22.06.2017 | ORIGINAL ARTICLE | Ausgabe 3/2017
Empagliflozin Improves Left Ventricular Diastolic Dysfunction in a Genetic Model of Type 2 Diabetes
Cardiovascular Drugs and Therapy
- Nadjib Hammoudi, Dongtak Jeong, Rajvir Singh, Ahmed Farhat, Michel Komajda, Eric Mayoux, Roger Hajjar, Djamel Lebeche
Cardiovascular (CV) diseases in type 2 diabetes (T2DM) represent an enormous burden with high mortality and morbidity. Sodium-glucose cotransporter 2 (SGLT2) inhibitors have recently emerged as a new antidiabetic class that improves glucose control, as well as body weight and blood pressure with no increased risk of hypoglycemia. The first CV outcome study terminated with empagliflozin, a specific SGLT2 inhibitor, has shown a reduction in CV mortality and in heart failure hospitalization, suggesting a beneficial impact on cardiac function which remains to be demonstrated. This study was designed to examine the chronic effect of empagliflozin on left ventricular (LV) systolic and diastolic functions in a genetic model of T2DM, ob/ob mice.
Methods and Results
Cardiac phenotype was characterized by echocardiography, in vivo hemodynamics, histology, and molecular profiling. Our results demonstrate that empagliflozin significantly lowered HbA1c and slightly reduced body weight compared to vehicle treatment with no obvious changes in insulin levels. Empagliflozin also improved LV maximum pressure and in vivo indices of diastolic function. While systolic function was grossly not affected in both groups at steady state, response to dobutamine stimulation was significantly improved in the empagliflozin-treated group, suggesting amelioration of contractile reserve. This was paralleled by an increase in phospholamban (PLN) phosphorylation and increased SERCA2a/PLN ratio, indicative of enhanced SERCA2a function, further supporting improved cardiac relaxation and diastolic function. In addition, empagliflozin reconciled diabetes-associated increase in MAPKs and dysregulated phosphorylation of IRS1 and Akt, leading to improvement in myocardial insulin sensitivity and glucose utilization.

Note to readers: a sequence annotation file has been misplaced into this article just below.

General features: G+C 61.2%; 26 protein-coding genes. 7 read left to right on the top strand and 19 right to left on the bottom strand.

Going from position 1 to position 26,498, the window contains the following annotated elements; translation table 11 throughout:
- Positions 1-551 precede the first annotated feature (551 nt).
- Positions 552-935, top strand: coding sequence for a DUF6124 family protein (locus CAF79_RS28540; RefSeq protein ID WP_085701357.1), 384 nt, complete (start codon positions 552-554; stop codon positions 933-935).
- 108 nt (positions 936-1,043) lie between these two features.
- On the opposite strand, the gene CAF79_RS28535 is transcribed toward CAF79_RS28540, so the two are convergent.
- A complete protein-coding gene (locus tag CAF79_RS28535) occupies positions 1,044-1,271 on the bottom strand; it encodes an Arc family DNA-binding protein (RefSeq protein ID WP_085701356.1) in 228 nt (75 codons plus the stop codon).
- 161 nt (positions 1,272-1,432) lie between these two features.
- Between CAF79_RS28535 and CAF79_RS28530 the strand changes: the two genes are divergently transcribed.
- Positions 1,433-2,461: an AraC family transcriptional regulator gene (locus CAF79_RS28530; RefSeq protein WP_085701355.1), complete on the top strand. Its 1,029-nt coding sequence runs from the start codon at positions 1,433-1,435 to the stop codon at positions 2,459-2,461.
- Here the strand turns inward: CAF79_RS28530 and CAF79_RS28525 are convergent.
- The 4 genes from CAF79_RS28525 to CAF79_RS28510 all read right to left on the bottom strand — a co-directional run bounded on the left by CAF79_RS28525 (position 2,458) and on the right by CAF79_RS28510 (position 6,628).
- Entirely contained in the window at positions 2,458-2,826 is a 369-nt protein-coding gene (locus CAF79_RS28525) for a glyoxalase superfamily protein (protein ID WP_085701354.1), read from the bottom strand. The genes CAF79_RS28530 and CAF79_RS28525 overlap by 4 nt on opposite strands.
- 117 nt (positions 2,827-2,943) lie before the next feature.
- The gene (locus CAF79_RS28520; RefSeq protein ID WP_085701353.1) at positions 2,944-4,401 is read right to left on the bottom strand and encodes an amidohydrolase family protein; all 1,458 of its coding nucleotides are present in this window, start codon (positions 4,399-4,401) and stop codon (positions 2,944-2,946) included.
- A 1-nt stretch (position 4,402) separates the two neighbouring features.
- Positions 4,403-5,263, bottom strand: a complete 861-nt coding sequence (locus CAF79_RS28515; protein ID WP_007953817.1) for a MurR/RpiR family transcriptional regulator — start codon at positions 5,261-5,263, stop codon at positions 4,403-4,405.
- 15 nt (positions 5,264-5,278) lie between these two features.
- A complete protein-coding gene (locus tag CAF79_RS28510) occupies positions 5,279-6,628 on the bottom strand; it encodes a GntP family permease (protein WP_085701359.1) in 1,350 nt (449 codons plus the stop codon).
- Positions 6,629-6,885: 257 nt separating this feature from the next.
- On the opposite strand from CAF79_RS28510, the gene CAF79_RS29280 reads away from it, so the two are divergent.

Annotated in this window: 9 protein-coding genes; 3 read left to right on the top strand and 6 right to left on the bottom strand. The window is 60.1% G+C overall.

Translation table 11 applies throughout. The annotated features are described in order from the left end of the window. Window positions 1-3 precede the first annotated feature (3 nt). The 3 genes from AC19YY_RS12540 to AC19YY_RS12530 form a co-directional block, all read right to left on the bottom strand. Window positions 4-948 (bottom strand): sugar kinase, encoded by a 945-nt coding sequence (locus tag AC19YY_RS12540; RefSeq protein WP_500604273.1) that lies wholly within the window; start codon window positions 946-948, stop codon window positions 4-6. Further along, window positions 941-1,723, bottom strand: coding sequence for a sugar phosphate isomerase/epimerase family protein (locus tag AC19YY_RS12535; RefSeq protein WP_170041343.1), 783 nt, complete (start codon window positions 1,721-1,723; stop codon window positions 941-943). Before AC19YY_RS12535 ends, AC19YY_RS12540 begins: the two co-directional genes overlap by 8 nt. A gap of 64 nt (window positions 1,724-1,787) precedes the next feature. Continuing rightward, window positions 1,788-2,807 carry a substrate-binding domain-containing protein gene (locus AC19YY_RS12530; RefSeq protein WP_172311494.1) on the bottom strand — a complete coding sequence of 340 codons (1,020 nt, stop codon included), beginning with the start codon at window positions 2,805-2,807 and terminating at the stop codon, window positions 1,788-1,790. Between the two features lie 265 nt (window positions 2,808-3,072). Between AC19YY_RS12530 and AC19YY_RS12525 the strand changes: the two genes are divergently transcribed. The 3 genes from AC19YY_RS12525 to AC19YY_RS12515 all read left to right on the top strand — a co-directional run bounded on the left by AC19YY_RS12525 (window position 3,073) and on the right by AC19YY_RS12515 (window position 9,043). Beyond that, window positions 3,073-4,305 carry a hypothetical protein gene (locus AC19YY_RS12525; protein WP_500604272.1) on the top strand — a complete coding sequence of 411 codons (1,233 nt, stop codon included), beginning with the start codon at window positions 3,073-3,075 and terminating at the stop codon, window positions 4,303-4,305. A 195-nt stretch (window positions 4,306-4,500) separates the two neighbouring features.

The data show that chronic treatment with empagliflozin improves diastolic function, preserves calcium handling and growth signaling pathways and attenuates myocardial insulin resistance in ob/ob mice, findings suggestive of a potential clinical utility for empagliflozin in the treatment of diastolic dysfunction.